Wednesday, September 23, 2020

Rookery Bay Adventure Race

The colorful boats waiting at the starting line enhanced the natural beauty, so rich at Rookery Bay. PHOTOS BY MELINDA GRAY

The colorful boats waiting at the starting line enhanced the natural beauty, so rich at Rookery Bay. PHOTOS BY MELINDA GRAY

By Melinda Gray
melinda@coastalbreezenews.com

On Saturday, Nov. 22, a rainbow of colorful kayaks in an array of shapes and sizes filled Henderson Creek, behind the Rookery Bay Environmental Learning center. Kayakers and runners of mixed experience levels enjoyed the clear, beautiful morning as they awaited the start of the 5th Annual Rookery Bay Adventure Race. Onlookers lined the bridge above the starting line, each hoping to get the best view of the two-part race while admiring the assortment of crafts below.

Hosted by Friends of Rookery Bay, the yearly event is run by Up A Creek Kayak Tours, owned by race director Susan Cone and her husband George. The fundraiser is their way of thanking Rookery Bay for the use of their paddle park throughout the year. All proceeds go to Friends of Rookery Bay, which in turn goes to support programs at Rookery Bay National Estuarine Research Reserve and its Environmental Learning Center, as well as at schools, libraries and beyond.

“One of the things I love about this is that there are so many different kinds of kayaks: short, long, skinny and colorful,” said Susan as

The multi-colored kayaks all rested on the lawn after a hard race well-fought.

The multi-colored kayaks all rested on the lawn after a hard race well-fought.

she watched the paddle race below.

The day began with a 4k paddle that took participants up the creek and then back to where they had started. After pulling their kayaks out of the water, they set off on the second leg, a 3k leading first, up the steps, then across the bridge and past the crowd of cheering friends and family, and finally, making two loops around the facility’s walking trail, before coming back to the finish line on the bridge.

The water level was nearly as low as it gets there, measuring just four feet in the center of the creek, and oyster beds along the sides made for some interesting navigation. Susan said she had many friends and even some family in the race. She was on hand to lend a little encouragement to passing runners, some already tired from paddling through the shallow water. As each one passed, she motivated them by saying things like “looking good” or “enjoy the beautiful trail.”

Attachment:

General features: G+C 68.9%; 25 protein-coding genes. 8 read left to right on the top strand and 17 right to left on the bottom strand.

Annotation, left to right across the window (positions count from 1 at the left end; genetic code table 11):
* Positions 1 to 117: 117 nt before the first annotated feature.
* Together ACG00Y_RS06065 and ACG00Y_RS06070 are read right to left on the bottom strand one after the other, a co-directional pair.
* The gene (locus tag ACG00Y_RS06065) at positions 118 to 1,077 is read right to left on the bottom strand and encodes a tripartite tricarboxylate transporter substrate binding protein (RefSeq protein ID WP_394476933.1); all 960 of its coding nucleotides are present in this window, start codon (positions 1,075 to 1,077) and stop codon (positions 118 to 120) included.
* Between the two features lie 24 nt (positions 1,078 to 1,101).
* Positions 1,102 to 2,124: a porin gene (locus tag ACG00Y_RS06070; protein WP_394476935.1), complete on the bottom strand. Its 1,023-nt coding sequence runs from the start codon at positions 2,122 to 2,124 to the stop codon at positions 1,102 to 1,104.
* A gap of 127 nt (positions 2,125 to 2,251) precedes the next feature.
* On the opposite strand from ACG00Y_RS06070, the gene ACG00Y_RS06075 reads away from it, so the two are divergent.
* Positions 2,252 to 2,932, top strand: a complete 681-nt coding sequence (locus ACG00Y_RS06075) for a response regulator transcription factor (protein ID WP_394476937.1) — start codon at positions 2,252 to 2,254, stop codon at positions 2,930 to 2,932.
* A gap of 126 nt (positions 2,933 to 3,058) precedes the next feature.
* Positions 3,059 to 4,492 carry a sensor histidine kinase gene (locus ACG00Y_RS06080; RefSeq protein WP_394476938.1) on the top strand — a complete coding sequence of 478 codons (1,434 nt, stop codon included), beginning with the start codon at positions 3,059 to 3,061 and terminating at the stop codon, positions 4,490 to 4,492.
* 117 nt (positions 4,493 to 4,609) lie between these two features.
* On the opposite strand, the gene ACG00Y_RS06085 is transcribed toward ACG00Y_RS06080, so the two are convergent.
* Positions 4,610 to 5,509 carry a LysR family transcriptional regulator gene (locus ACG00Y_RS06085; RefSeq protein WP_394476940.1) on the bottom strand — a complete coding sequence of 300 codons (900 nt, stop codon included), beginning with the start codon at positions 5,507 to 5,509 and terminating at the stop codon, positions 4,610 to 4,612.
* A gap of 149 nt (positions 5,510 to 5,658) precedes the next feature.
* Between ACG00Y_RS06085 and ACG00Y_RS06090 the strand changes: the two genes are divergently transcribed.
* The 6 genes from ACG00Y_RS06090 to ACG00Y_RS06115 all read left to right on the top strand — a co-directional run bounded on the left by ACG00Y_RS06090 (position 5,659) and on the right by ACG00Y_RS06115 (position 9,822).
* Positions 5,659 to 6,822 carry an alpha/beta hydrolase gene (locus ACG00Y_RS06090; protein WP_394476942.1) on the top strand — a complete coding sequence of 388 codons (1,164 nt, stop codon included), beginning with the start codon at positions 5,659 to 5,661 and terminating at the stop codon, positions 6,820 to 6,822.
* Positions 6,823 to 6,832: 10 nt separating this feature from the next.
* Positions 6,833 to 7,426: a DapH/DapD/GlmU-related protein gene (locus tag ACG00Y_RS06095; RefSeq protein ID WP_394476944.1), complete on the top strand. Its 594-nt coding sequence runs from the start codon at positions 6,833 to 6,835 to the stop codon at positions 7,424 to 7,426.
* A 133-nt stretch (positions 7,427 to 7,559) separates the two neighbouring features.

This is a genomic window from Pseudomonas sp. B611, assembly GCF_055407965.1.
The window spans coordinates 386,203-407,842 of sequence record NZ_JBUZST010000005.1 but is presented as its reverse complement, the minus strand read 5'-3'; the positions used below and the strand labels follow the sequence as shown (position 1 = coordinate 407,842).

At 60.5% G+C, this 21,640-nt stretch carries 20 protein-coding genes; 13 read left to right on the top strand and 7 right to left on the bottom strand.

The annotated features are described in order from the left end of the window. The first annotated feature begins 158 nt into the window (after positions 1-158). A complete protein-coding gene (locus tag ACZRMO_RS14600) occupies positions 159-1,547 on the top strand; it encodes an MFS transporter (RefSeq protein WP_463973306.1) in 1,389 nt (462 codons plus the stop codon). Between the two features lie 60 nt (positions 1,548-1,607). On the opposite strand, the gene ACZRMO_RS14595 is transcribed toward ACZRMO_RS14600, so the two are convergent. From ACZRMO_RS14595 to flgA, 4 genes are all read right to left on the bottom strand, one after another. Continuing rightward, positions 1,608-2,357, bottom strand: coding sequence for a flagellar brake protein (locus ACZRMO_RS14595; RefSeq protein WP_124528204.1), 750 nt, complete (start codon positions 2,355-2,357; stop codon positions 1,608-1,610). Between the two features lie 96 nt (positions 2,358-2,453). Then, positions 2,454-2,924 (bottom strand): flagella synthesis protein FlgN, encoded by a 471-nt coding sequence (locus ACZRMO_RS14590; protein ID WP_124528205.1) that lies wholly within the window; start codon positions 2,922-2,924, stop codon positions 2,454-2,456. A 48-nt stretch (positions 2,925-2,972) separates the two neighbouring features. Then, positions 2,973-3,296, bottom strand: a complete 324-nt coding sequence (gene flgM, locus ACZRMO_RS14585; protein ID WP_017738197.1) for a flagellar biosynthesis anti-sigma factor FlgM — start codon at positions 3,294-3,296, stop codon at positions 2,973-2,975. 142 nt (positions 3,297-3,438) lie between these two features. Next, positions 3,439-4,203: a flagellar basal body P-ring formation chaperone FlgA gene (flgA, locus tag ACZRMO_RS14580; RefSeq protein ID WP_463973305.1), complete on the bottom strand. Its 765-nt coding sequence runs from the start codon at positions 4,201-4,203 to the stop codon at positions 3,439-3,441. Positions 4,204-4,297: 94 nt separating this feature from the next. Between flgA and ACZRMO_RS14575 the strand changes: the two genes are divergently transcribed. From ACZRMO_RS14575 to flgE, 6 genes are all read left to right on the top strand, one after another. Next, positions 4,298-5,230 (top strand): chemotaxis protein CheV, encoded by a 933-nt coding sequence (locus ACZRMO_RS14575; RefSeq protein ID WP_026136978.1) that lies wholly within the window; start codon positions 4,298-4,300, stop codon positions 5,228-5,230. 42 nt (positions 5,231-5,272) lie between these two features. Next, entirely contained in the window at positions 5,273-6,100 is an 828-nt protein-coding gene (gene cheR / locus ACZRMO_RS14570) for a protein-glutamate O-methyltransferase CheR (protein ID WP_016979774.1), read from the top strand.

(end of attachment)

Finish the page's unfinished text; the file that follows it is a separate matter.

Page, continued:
“The first year we did this, the water level was even a little bit lower than this; people had tarpon running

The day’s happy winners, father-daughter relay team David and Madison Welch.

The day’s happy winners, father-daughter relay team David and Madison Welch.

into them,” said Susan.

Volunteering Naples High School students were strategically placed on the trail to offer water to the hard-working runners as they rounded the corner for their second loop.

David Welch of Port Charlotte was the first kayaker to make it back to shore, where his daughter, Madison, waited to begin the run, her part of the relay. A cross-country runner at her high-school, Madison finished the course and ran through the finish line in less than 14 minutes, securing the team’s first place spot at the event.

“This was Madison’s idea. I was a little worried, but she told me ‘Dad, we can do it!’” said David.

He said he was so thankful for this race. After serving two tours in Iraq in the United States Air Force, his health was suffering; he weighed 203 lbs and was hypertensive. It had been 10 years since he last paddled, but with the encouragement of his wife and the eager participation of his daughter, he’d trained hard for the last three months and lost 46 lbs to prepare.

Their hard work paid off, and they said they look forward to participating again.

 

 

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